Taxes & Spending

Save the Bush Tax Cuts

This fall’s battles in Washington over taxes and spending are not going to disappear when Congress adjourns for the year. These struggles will resume in January, and the decisions made over the coming months will have enormous economic and political consequences.

While the Republican majority deserves great criticism for the excesses it has indulged in on the spending side of the ledger, the GOP led by President Bush (and aided by pro-growth Democrats) has enacted some very good changes on tax policy. But many liberal Democrats, with hopes of retaking control of one or both houses of Congress in 2006, are seeking to prevent the Bush tax cuts from being made permanent.

Strong Economy

The Republican majority needs to ignore these calls for increasing federal revenues.

In the past couple of weeks, the House and Senate have each passed competing plans that partially extend some of the Bush tax cuts. They are now trying to settle their differences in conference. The House bill—but not the Senate bill—extends the most important provision, the 15% tax rate on capital gains and dividends. But even the House bill extends these lower rates for only two years (from the current expiration date of 2008). Thus, even in the best case scenario for 2005’s tax bill, much more work remains to be done on making the Bush tax cuts permanent.

Although you would not be able to tell it from the liberal press, the American economy is doing quite well. While there is no single reason behind the strong economy, the Bush tax cuts are a big part of the story. Real Gross Domestic Product has grown by 3% or more for 10 straight quarters. Since May 2003, America has added almost 4.5 million jobs. The stock market continues to move up.

The Bush tax cuts have helped the economy by lowering tax disincentives to productive activity. The cuts in taxes on income, dividends, and capital gains have reduced the marginal effective tax rate on capital by 17.4%. This in turn has helped increase investment. As economist Lawrence Kudlow writes (see page 13): “American businesses, the backbone of our economy, have responded to tax incentives that sharply reduced the cost of capital.”

A growing tide of economic studies has demonstrated that changes in taxes—especially taxes on productive activity—have an impact on economic growth. As the Federal Reserve Bank of Dallas found, “Increases in government spending or taxes lead to persistent decreases in the rate of job growth.”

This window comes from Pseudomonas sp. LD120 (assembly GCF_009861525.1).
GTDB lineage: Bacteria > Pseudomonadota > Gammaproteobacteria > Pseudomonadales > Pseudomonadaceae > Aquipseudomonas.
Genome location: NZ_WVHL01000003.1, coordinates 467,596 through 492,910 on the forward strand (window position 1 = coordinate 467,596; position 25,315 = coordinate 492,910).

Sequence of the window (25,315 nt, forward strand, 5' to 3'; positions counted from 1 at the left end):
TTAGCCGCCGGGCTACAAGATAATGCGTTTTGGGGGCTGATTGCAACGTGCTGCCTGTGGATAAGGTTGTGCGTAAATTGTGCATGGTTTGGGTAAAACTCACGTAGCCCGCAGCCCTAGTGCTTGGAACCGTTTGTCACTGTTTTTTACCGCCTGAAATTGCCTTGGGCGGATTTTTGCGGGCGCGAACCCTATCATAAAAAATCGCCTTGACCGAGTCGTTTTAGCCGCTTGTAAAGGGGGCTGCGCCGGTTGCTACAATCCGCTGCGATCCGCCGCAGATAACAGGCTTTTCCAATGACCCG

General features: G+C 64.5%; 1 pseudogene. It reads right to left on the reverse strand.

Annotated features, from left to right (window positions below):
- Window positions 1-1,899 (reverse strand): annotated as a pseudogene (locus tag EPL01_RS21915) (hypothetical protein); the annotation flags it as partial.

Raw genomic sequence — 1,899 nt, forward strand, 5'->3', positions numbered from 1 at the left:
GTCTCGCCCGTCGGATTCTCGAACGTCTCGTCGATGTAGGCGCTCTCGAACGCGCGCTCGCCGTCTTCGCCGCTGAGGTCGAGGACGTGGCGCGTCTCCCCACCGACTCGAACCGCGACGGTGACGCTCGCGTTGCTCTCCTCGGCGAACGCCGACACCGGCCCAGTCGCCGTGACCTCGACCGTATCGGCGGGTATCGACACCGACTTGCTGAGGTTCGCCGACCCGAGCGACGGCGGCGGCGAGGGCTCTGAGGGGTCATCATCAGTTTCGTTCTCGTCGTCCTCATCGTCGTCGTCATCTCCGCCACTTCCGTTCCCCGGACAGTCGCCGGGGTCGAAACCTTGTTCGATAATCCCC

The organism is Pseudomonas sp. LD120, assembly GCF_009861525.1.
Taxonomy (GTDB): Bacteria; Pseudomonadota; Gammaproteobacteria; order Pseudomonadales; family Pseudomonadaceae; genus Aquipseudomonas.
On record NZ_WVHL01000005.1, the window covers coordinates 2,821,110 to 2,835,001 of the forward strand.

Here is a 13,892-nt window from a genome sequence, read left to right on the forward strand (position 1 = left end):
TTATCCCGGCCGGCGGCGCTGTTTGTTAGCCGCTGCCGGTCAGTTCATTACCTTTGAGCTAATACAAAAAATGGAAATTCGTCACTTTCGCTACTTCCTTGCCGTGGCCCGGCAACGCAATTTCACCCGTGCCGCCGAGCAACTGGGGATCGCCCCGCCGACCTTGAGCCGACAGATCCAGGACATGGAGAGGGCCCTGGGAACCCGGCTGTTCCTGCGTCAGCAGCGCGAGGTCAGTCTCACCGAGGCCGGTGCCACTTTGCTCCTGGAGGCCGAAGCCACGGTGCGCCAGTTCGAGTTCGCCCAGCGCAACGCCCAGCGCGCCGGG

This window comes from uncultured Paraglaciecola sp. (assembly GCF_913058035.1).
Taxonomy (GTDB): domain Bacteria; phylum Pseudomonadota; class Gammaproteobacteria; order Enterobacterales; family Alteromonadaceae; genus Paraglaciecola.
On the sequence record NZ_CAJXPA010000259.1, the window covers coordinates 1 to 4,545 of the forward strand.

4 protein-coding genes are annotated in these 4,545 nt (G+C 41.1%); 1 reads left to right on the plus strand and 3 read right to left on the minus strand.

One myth about the Bush tax cuts is that they are responsible for the federal deficit. Not true. The red ink flows from the explosion in federal spending during the Bush years. Spending in 2005 was 33% higher than it was four years ago. Spending increases have come across the board (not just in defense and homeland security). But Washington is not lacking for revenue: The latest projections from the Congressional Budget Office indicate that 2006 federal revenues will be 57% higher than federal revenues were a decade ago. Clearly, the deficits provide no justification for halting the Bush tax cuts.

This is not to say the tax cuts have created more revenue than would otherwise be the case. They haven’t (so big-spending Republicans can drop the fantasy that all they need to do to balance the budget is cut lots more taxes). But by generating high economic growth, the Bush tax cuts have led to some revenue recapture by the federal government. While tax cuts rarely “pay for themselves,” tax cuts that are pro-growth cost the Treasury far fewer dollars than would be indicated by formulaic (static) analysis.

Although the President’s opponents deny the connection between his tax cuts and economic growth, surely some secretly recognize that raising taxes (i.e., terminating the current lower tax rates) in an election year would be political folly for Republicans. Continuing the Bush tax cuts—especially the pro-growth components—would continue the recent economic benefits. If the tax cuts are made permanent—creating a greater measure of certainty in financial markets—the boost will probably be even greater.

Republicans should also remember that their core voters count on them to deliver on taxes. They should recall that, in 1998, big spending increases enacted right before the election outraged GOP voters, contributing to a shocking loss of GOP House seats. There’s no need to repeat that in 2006.


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